Welcome

“Why should anyone devote a contemporary blog to David, to delving deeply into his life and prayers and to reflecting and meditating on his poetry?” one might ask. It certainly is a legitimate question and one that deserves more than just a word or two in response. So I have attempted to address it as thoroughly yet succinctly as I can in the “Why David?” section of this blog. I invite you to take a look.

But before you go there, let me be the one to pose and answer a couple of related questions: why am I writing this blog? and why now? It’s a story I love to tell. You can read it here.

The Heart of Worship

Insight and inspiration often come to me from the most unlikely sources and when I least expect them. Such was the case recently as I drove winding back roads of tidewater Virginia. The landscape is stunningly beautiful in an understated way, even as the vistas are quite predictable: stands of old trees frame fields of waving grasses, rolled bales of hay punctuate the harvested parcels like ellipses and prompt me to wonder what is missing or coming next. And then there are the many dozens of small churches that have stood along those roads for at least decades and more likely a century or two. [Read more…]

The Sorrowing Heart

At dinner with a friend earlier in the week I surprised myself when I said that one of the challenges of growing older is adjusting to the increased frequency with which we encounter endings. Whether or not my observation is objectively true is open for debate. These facts are not: endings are inevitable, and we respond to them differently as we mature. Both endings themselves and our reaction to them are important in life generally and critically important in what we might term our spiritual lives or journeys. The great psalmist understood these things. [Read more…]

The Heart of the Image

Last week’s post ended with my encouraging you to record the images, or metaphors, that David uses to describe his God. Good poets carefully choose their images to be more than what they are– that is, to transport the reader or listener beyond the “thing” itself to a deeper level of understanding. Poetic images generally call out to us to respond not only with our minds but also our senses – and when the images are in the psalms, we can add our hearts and our spirits – as well as with our own experiences to uncover their meaning. Yes, understanding poetry and the images on which it turns is, in part, experiential. Therein lies a conundrum. On whose experiences should we rely and on whose does and should meaning rest? [Read more…]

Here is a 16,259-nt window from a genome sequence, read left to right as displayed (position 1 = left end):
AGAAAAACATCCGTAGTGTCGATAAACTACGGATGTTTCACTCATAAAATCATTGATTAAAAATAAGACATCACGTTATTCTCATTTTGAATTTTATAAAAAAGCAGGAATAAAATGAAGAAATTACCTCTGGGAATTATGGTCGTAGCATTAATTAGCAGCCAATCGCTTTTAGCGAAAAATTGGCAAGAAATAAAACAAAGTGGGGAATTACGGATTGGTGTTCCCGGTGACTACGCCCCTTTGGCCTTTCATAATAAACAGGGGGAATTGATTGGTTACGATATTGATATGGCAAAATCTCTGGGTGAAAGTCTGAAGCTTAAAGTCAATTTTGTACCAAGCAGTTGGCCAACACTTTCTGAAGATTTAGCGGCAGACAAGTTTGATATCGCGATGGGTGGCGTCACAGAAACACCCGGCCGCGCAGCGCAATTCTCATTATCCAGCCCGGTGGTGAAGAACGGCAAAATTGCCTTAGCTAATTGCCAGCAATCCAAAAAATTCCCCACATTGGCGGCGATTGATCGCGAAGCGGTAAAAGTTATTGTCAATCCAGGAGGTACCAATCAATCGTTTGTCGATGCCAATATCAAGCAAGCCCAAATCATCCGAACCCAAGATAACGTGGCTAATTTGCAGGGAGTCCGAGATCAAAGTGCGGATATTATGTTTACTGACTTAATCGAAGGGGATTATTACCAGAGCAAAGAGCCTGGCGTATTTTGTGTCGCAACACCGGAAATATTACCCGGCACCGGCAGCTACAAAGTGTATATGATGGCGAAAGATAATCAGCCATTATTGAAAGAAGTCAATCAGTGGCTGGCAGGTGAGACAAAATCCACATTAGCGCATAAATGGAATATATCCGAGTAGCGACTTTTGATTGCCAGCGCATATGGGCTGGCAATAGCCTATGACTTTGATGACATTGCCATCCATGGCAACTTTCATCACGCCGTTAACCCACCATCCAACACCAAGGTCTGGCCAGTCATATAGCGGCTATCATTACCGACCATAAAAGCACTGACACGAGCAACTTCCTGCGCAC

Knowing God by Heart

In my last post I promised we would turn attention to the psalms next. As we do so, we move away from examining what others, including God, have said about David to listening to what David has to say about himself– in relation to and in relationship with the Lord. The last point is important because that relationship is central to the vast majority of the psalms of David. [Read more…]

A Listening Heart

Last Saturday I spent the morning in a workshop on the ancient prayer tradition known as Lectio Divina. This centuries-old form of meditation has been engaged by Christians since at least the 4th century and it is actually much older than that. In fact the practice is rooted in the ancient Hebrew tradition of haggadah, with which Jews in Jesus’ time would have been familiar. Both Lectio and hagaddah center on studying the scriptures deliberately and interactively in what might be best described as a listening way. [Read more…]

When Vision Fails

After my last post several people commented that thinking of David as “a seer after God’s own sight”  was a new concept. One noted that she loved learning that “beautiful eyes” can mean the way we see things, and that it would change the way she and others, she believed, viewed David.

When we examined the phrase “he was ruddy and had beautiful eyes and was handsome,” that’s what we were doing — glimpsing how David’s kinsmen viewed him. But not everyone saw him that way. The enemies of Israel certainly did not. And when we look at their reactions to him, there is even more evidence of a strong scriptural connection between beautiful eyes and spiritual insight. [Read more…]

The Character of David: Heart and Vision

God’s selection of the shepherd boy David to replace Saul and to become King of Israel seems to have surprised his father Jesse. He had, after all, neglected to consider David initially as he paraded his other sons before Samuel. Even after the prophet had determined “The Lord has not chosen these,” Jesse apparently gave no thought to David. Samuel had to ask, “Are all your sons here?”

[Read more…]

Did David Write the Psalms?

Let me begin by saying that I see the answer so clearly that I don’t understand the need for this question. But others do, so I will pose it so I can respond.

Did David write the psalms attributed to him? Yes, I think he did and I believe the question of authorship can be settled most convincingly by examining voice.

[Read more…]

Still

Early one morning in February 2005 I sat alone in a one-room building that had once been a corncrib atop a hill called Mt. San Angelo nestled in the Shenandoah. The quiet and isolation of that tiny space conspired with the sheer beauty of the surrounding Blue Ridge mountains to make it a place of inspiration. I was there to be still, to practice my art of poetry. [Read more…]